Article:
A Multiform Desire A Study of Appetite in Plato’s Timaeus, Republic and Phaedrus

University dissertation from Uppsala : Filosofiska institutionen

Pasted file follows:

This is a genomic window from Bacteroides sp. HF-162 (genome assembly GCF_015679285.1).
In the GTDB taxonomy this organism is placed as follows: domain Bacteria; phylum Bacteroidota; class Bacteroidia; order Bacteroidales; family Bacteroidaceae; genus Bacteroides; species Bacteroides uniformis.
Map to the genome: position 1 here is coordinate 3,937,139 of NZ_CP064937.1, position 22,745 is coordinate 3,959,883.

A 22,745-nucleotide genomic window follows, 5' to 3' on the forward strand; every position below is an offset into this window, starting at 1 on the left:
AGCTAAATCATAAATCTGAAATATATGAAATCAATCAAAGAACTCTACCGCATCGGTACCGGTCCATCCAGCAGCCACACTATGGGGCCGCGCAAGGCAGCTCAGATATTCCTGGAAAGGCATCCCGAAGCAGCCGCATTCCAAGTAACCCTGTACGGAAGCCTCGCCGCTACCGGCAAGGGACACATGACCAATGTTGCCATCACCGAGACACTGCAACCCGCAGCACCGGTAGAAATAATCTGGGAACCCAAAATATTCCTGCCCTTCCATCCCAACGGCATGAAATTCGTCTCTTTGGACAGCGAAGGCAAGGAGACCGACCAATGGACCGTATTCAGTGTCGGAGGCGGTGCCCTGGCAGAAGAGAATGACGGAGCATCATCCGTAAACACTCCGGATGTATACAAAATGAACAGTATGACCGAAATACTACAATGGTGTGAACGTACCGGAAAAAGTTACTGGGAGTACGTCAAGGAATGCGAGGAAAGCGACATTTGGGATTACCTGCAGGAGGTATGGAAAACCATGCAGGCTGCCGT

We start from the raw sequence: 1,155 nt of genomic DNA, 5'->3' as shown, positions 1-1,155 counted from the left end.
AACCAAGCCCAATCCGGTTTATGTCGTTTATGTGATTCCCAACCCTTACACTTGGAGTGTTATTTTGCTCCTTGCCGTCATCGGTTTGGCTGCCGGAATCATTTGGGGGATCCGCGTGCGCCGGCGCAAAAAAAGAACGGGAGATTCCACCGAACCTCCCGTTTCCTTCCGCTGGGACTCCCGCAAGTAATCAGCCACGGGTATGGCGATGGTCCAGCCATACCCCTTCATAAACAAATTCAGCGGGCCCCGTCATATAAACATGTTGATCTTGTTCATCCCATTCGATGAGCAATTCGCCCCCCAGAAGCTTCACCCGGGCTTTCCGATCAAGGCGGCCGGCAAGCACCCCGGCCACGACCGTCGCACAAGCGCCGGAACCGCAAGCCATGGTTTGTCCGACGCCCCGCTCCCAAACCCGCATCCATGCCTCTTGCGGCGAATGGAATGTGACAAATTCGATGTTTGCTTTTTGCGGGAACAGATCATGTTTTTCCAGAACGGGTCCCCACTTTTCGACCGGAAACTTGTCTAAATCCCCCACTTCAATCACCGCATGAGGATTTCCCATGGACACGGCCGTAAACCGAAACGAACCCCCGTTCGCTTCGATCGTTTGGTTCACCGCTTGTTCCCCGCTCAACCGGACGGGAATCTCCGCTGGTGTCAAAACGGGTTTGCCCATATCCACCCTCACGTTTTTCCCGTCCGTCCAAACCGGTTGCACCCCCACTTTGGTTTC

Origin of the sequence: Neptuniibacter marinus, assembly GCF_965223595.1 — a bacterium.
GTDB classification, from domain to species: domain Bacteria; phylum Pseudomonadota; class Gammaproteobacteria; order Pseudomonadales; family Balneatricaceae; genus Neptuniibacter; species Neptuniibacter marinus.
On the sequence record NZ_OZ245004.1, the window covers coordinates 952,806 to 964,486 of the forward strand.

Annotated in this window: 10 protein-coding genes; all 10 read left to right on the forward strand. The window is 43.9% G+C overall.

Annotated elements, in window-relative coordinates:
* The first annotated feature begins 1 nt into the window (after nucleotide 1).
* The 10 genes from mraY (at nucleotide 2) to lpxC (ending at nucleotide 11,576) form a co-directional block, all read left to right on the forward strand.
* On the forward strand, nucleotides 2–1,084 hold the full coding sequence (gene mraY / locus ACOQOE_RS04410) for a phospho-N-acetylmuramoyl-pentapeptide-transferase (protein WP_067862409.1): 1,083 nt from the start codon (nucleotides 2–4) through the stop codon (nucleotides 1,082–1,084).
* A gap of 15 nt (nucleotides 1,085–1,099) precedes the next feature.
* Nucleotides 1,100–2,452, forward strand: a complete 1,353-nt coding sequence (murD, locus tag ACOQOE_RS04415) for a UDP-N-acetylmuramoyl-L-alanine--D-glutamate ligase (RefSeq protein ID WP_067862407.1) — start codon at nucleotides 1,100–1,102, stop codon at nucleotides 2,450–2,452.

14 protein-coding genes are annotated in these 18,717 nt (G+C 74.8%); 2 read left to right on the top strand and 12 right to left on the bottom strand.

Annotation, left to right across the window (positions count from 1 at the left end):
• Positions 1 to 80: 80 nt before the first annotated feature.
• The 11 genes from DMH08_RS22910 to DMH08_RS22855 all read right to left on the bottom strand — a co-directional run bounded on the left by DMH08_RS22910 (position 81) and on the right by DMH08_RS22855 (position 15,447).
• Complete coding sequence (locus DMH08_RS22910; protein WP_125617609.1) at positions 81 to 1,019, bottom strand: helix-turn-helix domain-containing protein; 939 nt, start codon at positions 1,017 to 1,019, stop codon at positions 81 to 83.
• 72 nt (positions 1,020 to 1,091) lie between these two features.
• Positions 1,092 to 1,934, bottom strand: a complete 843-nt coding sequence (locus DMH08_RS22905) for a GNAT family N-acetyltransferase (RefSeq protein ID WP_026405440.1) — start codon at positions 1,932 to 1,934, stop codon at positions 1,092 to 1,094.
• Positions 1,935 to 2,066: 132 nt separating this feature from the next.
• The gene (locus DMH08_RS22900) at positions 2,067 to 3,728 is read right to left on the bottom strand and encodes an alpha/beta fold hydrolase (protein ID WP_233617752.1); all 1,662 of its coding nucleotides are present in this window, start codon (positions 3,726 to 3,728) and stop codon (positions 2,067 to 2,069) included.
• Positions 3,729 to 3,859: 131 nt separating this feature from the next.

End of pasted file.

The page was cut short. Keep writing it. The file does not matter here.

Abstract: This dissertation is a study of appetite in Plato’s Timaeus, Republic and Phaedrus. In recent research is it often suggested that Plato considers appetite (i) to pertain to the essential needs of the body, (ii) to relate to a distinct set of objects, e.g. food or drink, and (iii) to cause behaviour aiming at sensory pleasure. Exploring how the notion of appetite, directly and indirectly, connects with Plato’s other purposes in these dialogues, this dissertation sets out to evaluate these ideas. By asking, and answering, three philosophically and interpretatively crucial questions, individually linked to the arguments of the dialogues, this thesis aims to show (i) that the relationship between appetite and the body is not a matter of survival, and that appetite is better understood in terms of excess; (ii) that appetite is multiform and cannot be defined in terms of a distinct set of objects; and (iii) that appetite, in Plato, can also pertain to non-sensory objects, such as articulated discourse.Chapter one asks what the universe can teach us about embodied life. It argues that Plato, in the Timaeus, works with an important link between the universe and the soul, and that the account of disorder, irrationality and multiformity identifying a pre-cosmic condition of the universe provides a key to understanding the excessive behaviour and condition of a soul dominated by appetite.Chapter two asks why the philosophers of the Republic’s Kallipolis return to the cave, and suggests that Plato’s notion of the noble lie provides a reasonable account of this. By exploring the Republic’s ideas of education, poetry and tradition, it argues that appetite – a multiform and appearance oriented source of motivation – is an essential part of this account.Chapter three asks why Socrates characterizes the speeches of the Phaedrus as deceptive games. It proposes that this question should be understood in the light of two distinctions: one between playful and serious discourse and one between simple and multiform. It argues that the speeches of the Phaedrus are multiform games, and suggests that appetite is the primary source of motivation of the soul addressed, personified by Phaedrus.

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